The web form on your website are the gateway to conversion, through which all leads must pass. Have you taken a look at your web form lately to see if it's user friendly and conducive to capturing leads?
One of the biggest impediments to online conversion is asking for too much information. Case in point. A subscriber to our pre foreclosure data indicated that there was a spike in web traffic when she directed distressed homeowners to her landing page. Despite the new page views, the conversion was disapointing because those new eyeballs didn't fill out her form.
Come to find out, the web form asked for not only the homeowner's name, e-mail address and phone number, but work phone, estimated income, estimated monthly bills excluding mortgage, bankruptcy history, self employment status, days late on mortgage, how many loans there were on the home, type of assistance desired, best time to contact, and even asked the homeowner to rate their credit. Whoa. Besides being overly prying - people don't like to volunteer too much about themselves - who has time to fill all of this out?
There is a school of thought that says if a web visitor takes the time to fill out a long-winded form, they are more "qualified". While there is some merit to this, how many people are lost when they hit the back button? I'm of the view that a website should capture less information, perhaps just their name, e-mail address or phone number, or at bare bones, just their name and e-mail address. The visitor could then be put on a "drip" campaign.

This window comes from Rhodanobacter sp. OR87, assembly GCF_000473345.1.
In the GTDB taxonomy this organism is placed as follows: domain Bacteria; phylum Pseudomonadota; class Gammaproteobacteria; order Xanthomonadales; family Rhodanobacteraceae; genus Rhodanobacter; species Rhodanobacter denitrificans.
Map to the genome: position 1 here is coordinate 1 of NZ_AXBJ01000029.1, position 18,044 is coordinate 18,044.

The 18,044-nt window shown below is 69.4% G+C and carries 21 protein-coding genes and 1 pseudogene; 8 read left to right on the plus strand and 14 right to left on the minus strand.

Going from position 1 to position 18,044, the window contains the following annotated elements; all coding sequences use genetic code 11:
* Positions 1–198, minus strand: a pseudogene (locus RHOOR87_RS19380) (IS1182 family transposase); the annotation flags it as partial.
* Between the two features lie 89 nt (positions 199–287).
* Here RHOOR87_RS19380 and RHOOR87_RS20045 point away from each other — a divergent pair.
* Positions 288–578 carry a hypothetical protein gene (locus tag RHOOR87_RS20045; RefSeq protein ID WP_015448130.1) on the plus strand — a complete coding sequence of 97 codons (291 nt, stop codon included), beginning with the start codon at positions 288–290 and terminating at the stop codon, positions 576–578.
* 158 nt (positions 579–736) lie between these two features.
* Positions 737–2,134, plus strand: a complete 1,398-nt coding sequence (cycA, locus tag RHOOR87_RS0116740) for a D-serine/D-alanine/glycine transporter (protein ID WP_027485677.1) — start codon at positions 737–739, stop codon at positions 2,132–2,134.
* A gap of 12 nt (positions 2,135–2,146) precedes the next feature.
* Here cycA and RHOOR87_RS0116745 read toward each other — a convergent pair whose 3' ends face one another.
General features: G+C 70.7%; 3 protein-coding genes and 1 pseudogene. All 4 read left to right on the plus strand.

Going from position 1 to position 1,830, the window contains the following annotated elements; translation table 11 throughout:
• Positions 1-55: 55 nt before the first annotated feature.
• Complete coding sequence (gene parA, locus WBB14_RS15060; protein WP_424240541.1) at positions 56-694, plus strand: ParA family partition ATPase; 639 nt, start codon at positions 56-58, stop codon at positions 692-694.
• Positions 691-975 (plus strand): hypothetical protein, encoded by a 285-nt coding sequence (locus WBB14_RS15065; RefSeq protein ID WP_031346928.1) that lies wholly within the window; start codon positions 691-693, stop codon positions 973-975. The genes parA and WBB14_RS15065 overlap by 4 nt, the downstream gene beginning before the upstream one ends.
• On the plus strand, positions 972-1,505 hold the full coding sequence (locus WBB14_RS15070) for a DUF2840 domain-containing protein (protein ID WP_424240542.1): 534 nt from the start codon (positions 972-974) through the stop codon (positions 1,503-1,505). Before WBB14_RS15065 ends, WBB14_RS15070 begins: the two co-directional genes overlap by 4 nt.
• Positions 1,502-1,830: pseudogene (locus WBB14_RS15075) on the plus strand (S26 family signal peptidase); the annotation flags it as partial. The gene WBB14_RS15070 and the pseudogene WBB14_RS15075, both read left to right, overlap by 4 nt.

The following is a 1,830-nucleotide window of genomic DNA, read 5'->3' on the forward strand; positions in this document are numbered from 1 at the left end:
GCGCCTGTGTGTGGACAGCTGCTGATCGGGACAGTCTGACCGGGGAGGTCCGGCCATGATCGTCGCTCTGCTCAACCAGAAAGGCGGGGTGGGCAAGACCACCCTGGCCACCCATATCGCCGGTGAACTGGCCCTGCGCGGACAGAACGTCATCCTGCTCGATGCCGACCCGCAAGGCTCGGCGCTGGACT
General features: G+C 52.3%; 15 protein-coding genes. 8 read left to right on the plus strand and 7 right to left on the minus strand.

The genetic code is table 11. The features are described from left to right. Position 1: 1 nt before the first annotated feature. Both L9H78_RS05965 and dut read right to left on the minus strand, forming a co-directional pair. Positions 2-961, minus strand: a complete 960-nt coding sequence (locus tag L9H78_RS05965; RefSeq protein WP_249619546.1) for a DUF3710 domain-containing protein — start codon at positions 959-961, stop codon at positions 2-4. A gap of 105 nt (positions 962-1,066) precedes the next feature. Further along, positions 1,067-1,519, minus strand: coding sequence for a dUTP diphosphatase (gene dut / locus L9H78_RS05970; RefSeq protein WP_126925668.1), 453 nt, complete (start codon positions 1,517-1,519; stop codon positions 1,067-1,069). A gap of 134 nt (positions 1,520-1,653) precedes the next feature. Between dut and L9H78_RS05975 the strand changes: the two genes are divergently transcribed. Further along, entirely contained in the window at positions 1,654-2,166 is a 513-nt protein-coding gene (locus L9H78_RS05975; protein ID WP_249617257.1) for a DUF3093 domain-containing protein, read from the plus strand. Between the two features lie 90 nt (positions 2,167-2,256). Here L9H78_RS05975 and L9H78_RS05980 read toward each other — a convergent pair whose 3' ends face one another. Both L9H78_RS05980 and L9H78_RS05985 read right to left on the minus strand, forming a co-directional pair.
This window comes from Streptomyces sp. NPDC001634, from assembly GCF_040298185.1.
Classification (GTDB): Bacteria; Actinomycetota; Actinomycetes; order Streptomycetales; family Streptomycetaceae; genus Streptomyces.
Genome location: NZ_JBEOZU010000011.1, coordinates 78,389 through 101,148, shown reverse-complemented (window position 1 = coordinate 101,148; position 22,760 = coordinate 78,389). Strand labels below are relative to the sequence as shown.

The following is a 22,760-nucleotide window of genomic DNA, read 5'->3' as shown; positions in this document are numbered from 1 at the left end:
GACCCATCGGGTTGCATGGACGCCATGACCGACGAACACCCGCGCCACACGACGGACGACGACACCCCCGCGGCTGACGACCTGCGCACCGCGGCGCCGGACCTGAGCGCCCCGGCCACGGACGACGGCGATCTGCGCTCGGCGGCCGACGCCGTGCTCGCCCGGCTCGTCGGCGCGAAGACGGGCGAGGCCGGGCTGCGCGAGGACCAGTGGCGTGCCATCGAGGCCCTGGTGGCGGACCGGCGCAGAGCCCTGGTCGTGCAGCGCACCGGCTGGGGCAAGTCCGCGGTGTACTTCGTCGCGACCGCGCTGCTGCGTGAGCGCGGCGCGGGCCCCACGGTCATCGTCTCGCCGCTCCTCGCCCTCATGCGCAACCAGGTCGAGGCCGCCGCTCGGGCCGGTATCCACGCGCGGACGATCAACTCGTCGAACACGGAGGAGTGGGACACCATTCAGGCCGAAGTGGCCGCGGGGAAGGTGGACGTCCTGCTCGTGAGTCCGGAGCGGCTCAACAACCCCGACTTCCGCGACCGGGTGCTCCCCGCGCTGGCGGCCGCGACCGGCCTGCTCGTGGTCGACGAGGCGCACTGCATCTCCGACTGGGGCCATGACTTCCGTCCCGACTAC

Want both quanity and quantity? Here's how. There is an alternative strategy that fuses the quantity of short forms and the quality of long forms. In order to access your snippet of information, start off with a short form that requires minimal information. Once they enter their contact info, you can have the page re-directed to a page with a longer form. What if they hit the back button when they see the more detailed form? No consequence, because you just captured their contact information on the first form!
Illustration - you offer a free report on how to selll your home. To get this valuable resource, the homeowner must submit their name, e-mail address and optional phone number. Easy and non-threatening enough for the homeowner, right? Once they click the submit button, they are re-directed to a longer form that asks them more details such as their property address, etc etc.
Feedback is most welcome.